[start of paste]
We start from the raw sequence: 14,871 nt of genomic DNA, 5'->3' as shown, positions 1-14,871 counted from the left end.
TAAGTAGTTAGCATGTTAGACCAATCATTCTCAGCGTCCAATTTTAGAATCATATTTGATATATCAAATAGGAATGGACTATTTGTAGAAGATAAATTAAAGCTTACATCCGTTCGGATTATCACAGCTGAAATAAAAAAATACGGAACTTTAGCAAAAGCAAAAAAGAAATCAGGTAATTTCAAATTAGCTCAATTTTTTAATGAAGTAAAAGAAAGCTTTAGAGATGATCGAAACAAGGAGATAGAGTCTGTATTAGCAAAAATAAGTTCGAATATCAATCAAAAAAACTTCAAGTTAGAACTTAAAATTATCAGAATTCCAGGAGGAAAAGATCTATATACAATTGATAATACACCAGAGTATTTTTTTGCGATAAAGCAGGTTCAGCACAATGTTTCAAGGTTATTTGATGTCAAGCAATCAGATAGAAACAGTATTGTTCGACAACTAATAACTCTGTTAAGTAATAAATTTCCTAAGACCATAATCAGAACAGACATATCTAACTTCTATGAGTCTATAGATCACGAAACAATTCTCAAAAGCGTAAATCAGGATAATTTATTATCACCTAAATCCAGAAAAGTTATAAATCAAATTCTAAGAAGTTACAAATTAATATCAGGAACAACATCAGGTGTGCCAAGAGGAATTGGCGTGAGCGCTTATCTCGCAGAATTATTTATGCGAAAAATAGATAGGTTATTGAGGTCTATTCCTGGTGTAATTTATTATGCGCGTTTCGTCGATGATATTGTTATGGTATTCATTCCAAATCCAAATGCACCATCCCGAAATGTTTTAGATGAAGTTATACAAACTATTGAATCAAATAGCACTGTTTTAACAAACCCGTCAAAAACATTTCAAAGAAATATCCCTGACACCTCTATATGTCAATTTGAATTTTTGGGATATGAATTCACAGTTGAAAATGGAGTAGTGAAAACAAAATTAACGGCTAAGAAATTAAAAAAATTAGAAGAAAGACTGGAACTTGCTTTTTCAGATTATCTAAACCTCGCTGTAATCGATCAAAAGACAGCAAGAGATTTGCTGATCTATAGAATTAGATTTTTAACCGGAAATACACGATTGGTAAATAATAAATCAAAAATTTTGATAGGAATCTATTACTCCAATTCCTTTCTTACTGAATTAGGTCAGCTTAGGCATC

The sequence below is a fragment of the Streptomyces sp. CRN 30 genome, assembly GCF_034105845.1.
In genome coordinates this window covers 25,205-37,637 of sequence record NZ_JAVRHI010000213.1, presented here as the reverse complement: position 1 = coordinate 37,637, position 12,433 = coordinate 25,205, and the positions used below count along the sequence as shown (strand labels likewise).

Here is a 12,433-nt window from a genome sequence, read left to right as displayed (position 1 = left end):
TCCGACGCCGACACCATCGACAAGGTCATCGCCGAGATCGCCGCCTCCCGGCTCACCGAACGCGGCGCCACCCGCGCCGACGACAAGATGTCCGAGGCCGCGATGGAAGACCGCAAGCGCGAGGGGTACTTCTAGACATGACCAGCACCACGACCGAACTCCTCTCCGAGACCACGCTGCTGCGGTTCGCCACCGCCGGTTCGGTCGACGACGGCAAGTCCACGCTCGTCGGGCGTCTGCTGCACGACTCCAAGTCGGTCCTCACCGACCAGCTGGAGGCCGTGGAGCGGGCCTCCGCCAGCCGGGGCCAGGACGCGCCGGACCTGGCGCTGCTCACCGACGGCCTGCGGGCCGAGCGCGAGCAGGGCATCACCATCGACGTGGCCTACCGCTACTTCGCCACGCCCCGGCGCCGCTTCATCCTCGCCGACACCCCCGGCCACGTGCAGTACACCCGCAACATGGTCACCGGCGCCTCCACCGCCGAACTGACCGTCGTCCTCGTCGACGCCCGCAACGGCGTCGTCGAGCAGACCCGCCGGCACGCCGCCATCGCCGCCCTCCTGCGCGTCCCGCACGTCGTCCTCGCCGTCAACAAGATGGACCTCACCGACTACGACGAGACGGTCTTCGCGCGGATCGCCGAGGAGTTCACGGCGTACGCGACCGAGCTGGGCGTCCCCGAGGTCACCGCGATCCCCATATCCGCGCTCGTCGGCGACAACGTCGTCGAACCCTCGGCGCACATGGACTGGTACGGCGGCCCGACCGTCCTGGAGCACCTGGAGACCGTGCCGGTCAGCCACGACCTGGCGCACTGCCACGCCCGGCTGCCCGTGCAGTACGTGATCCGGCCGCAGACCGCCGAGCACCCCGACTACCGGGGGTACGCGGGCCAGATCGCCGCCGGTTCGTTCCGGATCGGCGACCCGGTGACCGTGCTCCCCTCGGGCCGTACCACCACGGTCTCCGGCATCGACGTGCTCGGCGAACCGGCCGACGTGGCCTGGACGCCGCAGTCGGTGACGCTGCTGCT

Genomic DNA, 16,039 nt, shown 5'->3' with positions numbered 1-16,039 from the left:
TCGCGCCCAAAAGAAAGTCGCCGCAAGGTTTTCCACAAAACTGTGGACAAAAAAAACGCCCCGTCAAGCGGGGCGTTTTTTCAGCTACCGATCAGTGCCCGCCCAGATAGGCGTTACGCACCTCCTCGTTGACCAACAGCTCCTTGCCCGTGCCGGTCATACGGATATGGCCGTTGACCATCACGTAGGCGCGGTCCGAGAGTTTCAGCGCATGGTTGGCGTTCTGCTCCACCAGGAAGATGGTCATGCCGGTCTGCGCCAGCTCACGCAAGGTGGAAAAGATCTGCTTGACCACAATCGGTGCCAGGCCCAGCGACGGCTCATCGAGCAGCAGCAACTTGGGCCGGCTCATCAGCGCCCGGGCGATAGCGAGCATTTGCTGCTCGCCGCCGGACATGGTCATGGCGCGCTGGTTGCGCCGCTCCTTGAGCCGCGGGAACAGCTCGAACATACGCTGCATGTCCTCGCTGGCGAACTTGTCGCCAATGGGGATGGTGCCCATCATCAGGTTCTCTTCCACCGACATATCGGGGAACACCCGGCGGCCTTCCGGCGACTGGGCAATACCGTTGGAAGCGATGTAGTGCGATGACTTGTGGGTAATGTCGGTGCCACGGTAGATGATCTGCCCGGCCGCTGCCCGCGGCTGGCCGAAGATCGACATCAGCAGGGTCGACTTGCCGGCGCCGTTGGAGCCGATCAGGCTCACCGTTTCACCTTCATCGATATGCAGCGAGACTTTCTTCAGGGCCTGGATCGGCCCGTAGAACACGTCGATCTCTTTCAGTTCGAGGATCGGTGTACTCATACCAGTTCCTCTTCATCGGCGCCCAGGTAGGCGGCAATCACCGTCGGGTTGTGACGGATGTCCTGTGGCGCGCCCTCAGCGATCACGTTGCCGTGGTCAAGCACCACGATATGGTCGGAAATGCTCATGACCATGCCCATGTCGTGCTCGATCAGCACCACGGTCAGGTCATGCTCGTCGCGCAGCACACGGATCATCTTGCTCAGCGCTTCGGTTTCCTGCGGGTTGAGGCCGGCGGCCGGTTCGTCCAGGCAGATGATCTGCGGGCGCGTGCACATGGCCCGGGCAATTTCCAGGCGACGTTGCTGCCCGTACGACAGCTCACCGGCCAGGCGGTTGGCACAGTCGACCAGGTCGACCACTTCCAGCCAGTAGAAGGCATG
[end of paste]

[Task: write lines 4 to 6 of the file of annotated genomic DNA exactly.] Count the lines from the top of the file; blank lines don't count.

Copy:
In genome coordinates this window covers 25,205-37,637 of sequence record NZ_JAVRHI010000213.1, presented here as the reverse complement: position 1 = coordinate 37,637, position 12,433 = coordinate 25,205, and the positions used below count along the sequence as shown (strand labels likewise).

Here is a 12,433-nt window from a genome sequence, read left to right as displayed (position 1 = left end):
TCCGACGCCGACACCATCGACAAGGTCATCGCCGAGATCGCCGCCTCCCGGCTCACCGAACGCGGCGCCACCCGCGCCGACGACAAGATGTCCGAGGCCGCGATGGAAGACCGCAAGCGCGAGGGGTACTTCTAGACATGACCAGCACCACGACCGAACTCCTCTCCGAGACCACGCTGCTGCGGTTCGCCACCGCCGGTTCGGTCGACGACGGCAAGTCCACGCTCGTCGGGCGTCTGCTGCACGACTCCAAGTCGGTCCTCACCGACCAGCTGGAGGCCGTGGAGCGGGCCTCCGCCAGCCGGGGCCAGGACGCGCCGGACCTGGCGCTGCTCACCGACGGCCTGCGGGCCGAGCGCGAGCAGGGCATCACCATCGACGTGGCCTACCGCTACTTCGCCACGCCCCGGCGCCGCTTCATCCTCGCCGACACCCCCGGCCACGTGCAGTACACCCGCAACATGGTCACCGGCGCCTCCACCGCCGAACTGACCGTCGTCCTCGTCGACGCCCGCAACGGCGTCGTCGAGCAGACCCGCCGGCACGCCGCCATCGCCGCCCTCCTGCGCGTCCCGCACGTCGTCCTCGCCGTCAACAAGATGGACCTCACCGACTACGACGAGACGGTCTTCGCGCGGATCGCCGAGGAGTTCACGGCGTACGCGACCGAGCTGGGCGTCCCCGAGGTCACCGCGATCCCCATATCCGCGCTCGTCGGCGACAACGTCGTCGAACCCTCGGCGCACATGGACTGGTACGGCGGCCCGACCGTCCTGGAGCACCTGGAGACCGTGCCGGTCAGCCACGACCTGGCGCACTGCCACGCCCGGCTGCCCGTGCAGTACGTGATCCGGCCGCAGACCGCCGAGCACCCCGACTACCGGGGGTACGCGGGCCAGATCGCCGCCGGTTCGTTCCGGATCGGCGACCCGGTGACCGTGCTCCCCTCGGGCCGTACCACCACGGTCTCCGGCATCGACGTGCTCGGCGAACCGGCCGACGTGGCCTGGACGCCGCAGTCGGTGACGCTGCTGCT